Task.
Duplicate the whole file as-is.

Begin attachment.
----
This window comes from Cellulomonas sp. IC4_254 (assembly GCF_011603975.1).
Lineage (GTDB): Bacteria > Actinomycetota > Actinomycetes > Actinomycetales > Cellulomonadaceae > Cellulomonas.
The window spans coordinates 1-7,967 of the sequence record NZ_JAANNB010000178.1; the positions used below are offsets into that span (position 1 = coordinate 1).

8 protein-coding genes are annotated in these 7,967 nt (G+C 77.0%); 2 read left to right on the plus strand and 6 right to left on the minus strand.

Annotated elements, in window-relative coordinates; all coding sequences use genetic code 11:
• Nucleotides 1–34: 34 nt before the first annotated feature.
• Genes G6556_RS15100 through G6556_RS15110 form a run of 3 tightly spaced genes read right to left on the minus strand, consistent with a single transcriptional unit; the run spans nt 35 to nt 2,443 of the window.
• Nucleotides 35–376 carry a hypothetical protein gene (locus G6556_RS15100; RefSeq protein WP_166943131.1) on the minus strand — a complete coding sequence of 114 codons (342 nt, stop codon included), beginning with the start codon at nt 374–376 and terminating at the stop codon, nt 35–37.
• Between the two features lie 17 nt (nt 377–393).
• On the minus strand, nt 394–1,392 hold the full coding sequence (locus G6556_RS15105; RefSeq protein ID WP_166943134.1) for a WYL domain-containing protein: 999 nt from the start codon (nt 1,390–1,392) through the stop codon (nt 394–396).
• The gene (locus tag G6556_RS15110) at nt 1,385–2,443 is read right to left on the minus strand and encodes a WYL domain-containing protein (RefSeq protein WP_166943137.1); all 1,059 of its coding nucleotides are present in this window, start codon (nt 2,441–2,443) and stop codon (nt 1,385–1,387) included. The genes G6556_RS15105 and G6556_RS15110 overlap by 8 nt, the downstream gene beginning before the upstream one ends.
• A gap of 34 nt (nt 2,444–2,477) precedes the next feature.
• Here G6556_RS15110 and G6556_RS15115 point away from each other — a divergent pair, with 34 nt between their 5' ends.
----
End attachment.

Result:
This window comes from Cellulomonas sp. IC4_254 (assembly GCF_011603975.1).
Lineage (GTDB): Bacteria > Actinomycetota > Actinomycetes > Actinomycetales > Cellulomonadaceae > Cellulomonas.
The window spans coordinates 1-7,967 of the sequence record NZ_JAANNB010000178.1; the positions used below are offsets into that span (position 1 = coordinate 1).

8 protein-coding genes are annotated in these 7,967 nt (G+C 77.0%); 2 read left to right on the plus strand and 6 right to left on the minus strand.

Annotated elements, in window-relative coordinates; all coding sequences use genetic code 11:
• Nucleotides 1–34: 34 nt before the first annotated feature.
• Genes G6556_RS15100 through G6556_RS15110 form a run of 3 tightly spaced genes read right to left on the minus strand, consistent with a single transcriptional unit; the run spans nt 35 to nt 2,443 of the window.
• Nucleotides 35–376 carry a hypothetical protein gene (locus G6556_RS15100; RefSeq protein WP_166943131.1) on the minus strand — a complete coding sequence of 114 codons (342 nt, stop codon included), beginning with the start codon at nt 374–376 and terminating at the stop codon, nt 35–37.
• Between the two features lie 17 nt (nt 377–393).
• On the minus strand, nt 394–1,392 hold the full coding sequence (locus G6556_RS15105; RefSeq protein ID WP_166943134.1) for a WYL domain-containing protein: 999 nt from the start codon (nt 1,390–1,392) through the stop codon (nt 394–396).
• The gene (locus tag G6556_RS15110) at nt 1,385–2,443 is read right to left on the minus strand and encodes a WYL domain-containing protein (RefSeq protein WP_166943137.1); all 1,059 of its coding nucleotides are present in this window, start codon (nt 2,441–2,443) and stop codon (nt 1,385–1,387) included. The genes G6556_RS15105 and G6556_RS15110 overlap by 8 nt, the downstream gene beginning before the upstream one ends.
• A gap of 34 nt (nt 2,444–2,477) precedes the next feature.
• Here G6556_RS15110 and G6556_RS15115 point away from each other — a divergent pair, with 34 nt between their 5' ends.